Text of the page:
On March 14, students across the nation are planning a walkout to honor the victims of the Parkland, Florida shooting. The recent surge of student voice has gotten me thinking about how much responsibility and trust we give, or don’t give, to teenagers. How capable are teenagers? How reliable are their opinions? How smart are their decisions?
In high school when I was 16, I had a Driver’s Education class which meant that I got to practice driving once a week instead of going to one of my regular classes. At first, my instructor just had me drive around the school parking lot, but as I got more experienced, we’d drive on highways and busier roads.
One day when I got into the car, my instructor asked me, “Do you have your learner’s permit?”
I realized I had forgotten my permit in my locker. One of my responsibilities in Driver’s Education was to always have my learner’s permit when we went on the road.
But I didn’t feel like going to my locker to get it.
“Yes, I have it,” I lied.
“OK,” he said. “Just follow my directions. I’m not telling you where we’re going today. When you leave the school make a right. Then down at the light, you’re going to make a left . . .”
He directed me until we were in the parking lot of the Department of Motor Vehicles (DMV). “You’re going to take the test for your driver’s license,” he said.
I was shocked. I pretended to fumble in my bag for my permit. “Oh—I thought I had my permit but it’s not here,” I lied.
“You said you had it,” he sighed. “OK. Let’s go back to the school and get it.”
About 30 minutes later, I had passed my driver’s test, which consisted of driving around a parking lot with orange cones. There was no on-road driving, and when I didn’t know how to turn on the windshield wipers, the DMV official showed me how to do it. That afternoon, I walked into the house with my shiny new driver’s license.
My mother had a different reaction than my teacher and the Pennsylvania DMV. “You’re not driving by yourself yet,” she said. “You’re still learning. You need a lot more practice.”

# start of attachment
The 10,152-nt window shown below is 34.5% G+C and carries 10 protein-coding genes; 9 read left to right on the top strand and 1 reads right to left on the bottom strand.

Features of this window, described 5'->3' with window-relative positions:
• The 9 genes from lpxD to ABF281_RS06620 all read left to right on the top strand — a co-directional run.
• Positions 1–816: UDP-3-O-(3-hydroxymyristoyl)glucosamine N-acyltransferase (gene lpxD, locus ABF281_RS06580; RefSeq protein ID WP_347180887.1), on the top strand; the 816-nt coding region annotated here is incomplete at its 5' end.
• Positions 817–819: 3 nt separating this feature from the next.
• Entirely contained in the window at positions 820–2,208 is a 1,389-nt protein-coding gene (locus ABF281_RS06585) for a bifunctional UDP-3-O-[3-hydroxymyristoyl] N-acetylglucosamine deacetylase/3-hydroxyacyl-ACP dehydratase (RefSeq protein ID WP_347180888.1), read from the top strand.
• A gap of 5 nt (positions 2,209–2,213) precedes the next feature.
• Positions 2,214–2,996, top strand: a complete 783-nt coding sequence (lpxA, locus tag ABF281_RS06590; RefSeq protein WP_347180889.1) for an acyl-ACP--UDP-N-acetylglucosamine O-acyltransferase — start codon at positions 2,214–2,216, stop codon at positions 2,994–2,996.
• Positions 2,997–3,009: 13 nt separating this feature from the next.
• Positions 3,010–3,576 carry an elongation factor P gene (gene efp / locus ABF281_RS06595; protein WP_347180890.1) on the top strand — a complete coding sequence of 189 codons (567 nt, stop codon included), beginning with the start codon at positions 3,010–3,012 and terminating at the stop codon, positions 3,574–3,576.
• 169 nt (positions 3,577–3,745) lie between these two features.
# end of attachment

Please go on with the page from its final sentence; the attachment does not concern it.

I pretended to be annoyed, but inwardly, I was relieved. I was not yet a confident or skilled driver. Rationally, I knew my mom was right.
So was I irresponsible? Yes. Was I not to be trusted because I had lied about having a permit? Not exactly, and not always. I was also mature and capable in many ways. I was passionate about writing, I helped my classmates if they were struggling, and when I got a job in a supermarket, I was polite, quick and accurate with customers.
So was I capable of being a functioning member of society? In other societies, and in other time periods, 16-year-olds would be mothers or fathers intentionally, part of the workforce, and trusted with real responsibility.
In our society, we don’t trust or expect teenagers to have real responsibility. Yet in “Why We Should Lower the Voting Age to 16,” Laurence Steinberg states that teenagers are completely capable of sound reasoning in calm situations. On the contrary, the ability to reason in stressful or rushed situations, or in groups, does not develop until about age 22.
I’ve experienced these two states of reasoning with teenagers: the student who is a wise sage in a one-on-one conference in my office, completely respectful and rational, might be a different person in a crowded hallway, yelling and body-slamming his classmate on his way to math class.
It’s important not to be disappointed by that yelling and body-slamming.
Yes, teenagers sometimes make wildly irrational decisions when surrounded by friends, when they’re showing off, when they’re rushing, or when they’re stressed or upset.
And yes, teenagers can be incredibly wise and insightful and are worth listening to. They have a raw honesty and sense of justice that has not yet been weathered. They haven’t yet muted themselves. That’s why the rise of student voice has been so compelling to me: it has reminded me of why I love teenagers, why I love their passion for fairness, why it’s important to keep finding ways for them to show their brilliance, and why I happen to enjoy being around them.